And even if they had the impetus to rebel, they lacked the leadership. Much of the Irish Catholic gentry had either been killed or imprisoned during the War of the Two Kings, and much of the rest had left the country to take up service in foreign Kingdoms. Those that were left had much to lose and little to gain from attempted revolt, and often sent their sons abroad to join the “Wild Geese” in the service of France or Spain. Such people, as I will discuss in greater detail in the coming weeks, never forgot the aim of freeing Ireland from the tyranny that now held sway, but the organising of such an effort had many difficulties and pitfalls. As we know, known of them came to fruition, and without that outside intervention or the presence of a class of Catholics with the means to rebel – as there had been in 1594, 1641 and 1689 – Irish resistance was neutered.
Other, more devastating, factors also played their part. In late 1739 and carrying on into 1740, Ireland and the rest of Europe suffered through the “Great Frost”, a bizarrely harsh winter that was extremely abnormal for the period. Records are sparse, but confirmed temperatures as low as -12 degrees Celsius occurred. Stockpiles of fuel were used up quickly, and frozen waterways often prevented the importation of any more. Deaths by hypothermia spiked. Crops of potatoes planted in autumn were destroyed, not even yielding seeds for next year’s planting.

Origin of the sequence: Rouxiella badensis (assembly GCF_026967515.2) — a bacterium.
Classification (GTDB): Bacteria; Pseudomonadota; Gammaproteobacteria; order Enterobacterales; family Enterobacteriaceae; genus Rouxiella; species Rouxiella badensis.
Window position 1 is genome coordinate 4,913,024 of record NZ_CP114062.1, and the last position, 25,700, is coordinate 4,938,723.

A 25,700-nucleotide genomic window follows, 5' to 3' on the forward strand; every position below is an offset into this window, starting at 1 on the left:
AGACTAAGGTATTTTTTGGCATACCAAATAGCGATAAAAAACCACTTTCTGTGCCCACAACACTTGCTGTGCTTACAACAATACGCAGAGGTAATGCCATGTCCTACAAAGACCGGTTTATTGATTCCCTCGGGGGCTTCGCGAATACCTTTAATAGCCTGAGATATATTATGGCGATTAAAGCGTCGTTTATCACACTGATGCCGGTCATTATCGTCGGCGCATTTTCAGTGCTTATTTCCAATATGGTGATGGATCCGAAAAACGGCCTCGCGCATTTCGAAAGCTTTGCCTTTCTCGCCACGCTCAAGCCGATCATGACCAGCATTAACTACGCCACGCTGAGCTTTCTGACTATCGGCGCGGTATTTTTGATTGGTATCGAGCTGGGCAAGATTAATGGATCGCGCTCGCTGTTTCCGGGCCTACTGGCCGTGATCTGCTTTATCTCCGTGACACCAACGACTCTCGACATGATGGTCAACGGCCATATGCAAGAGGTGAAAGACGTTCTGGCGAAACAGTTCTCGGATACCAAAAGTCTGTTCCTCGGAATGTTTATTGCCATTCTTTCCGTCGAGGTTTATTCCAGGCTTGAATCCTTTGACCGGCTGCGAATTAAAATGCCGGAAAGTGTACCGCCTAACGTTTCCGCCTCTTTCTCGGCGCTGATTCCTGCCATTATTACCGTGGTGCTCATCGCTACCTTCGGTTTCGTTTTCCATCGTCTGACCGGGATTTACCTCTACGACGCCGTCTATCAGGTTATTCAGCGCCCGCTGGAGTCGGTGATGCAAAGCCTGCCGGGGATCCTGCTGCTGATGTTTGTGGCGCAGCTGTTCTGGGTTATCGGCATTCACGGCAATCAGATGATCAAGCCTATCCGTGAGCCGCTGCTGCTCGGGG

The frost ended in the spring of 1740, but simply yielded to a similar calamity, a sustained period of drought. Continuing into the summer, the drought left herds dead in the fields and resulted in the destruction of tillage crops, which at the time were even more important to the national diet than the potato. Starvation levels rose sharply, along with price inflation for what food existed, leading to numerous food riots in places like Dublin and Drogheda, port towns where people grew angry and resentful at the continuance of exportation of Irish foodstuffs at a time of crisis. War in the continent also affected Ireland in this way, disrupting imports. When the time came for the autumn harvest, the results were poor, with a shortage of milk, due to undernourished cows and a falling cattle population generally, the newest crisis. Another frost, shorter than the first but no less devastating as it unfolded, brought snowdrifts and floods to Ireland late in the year.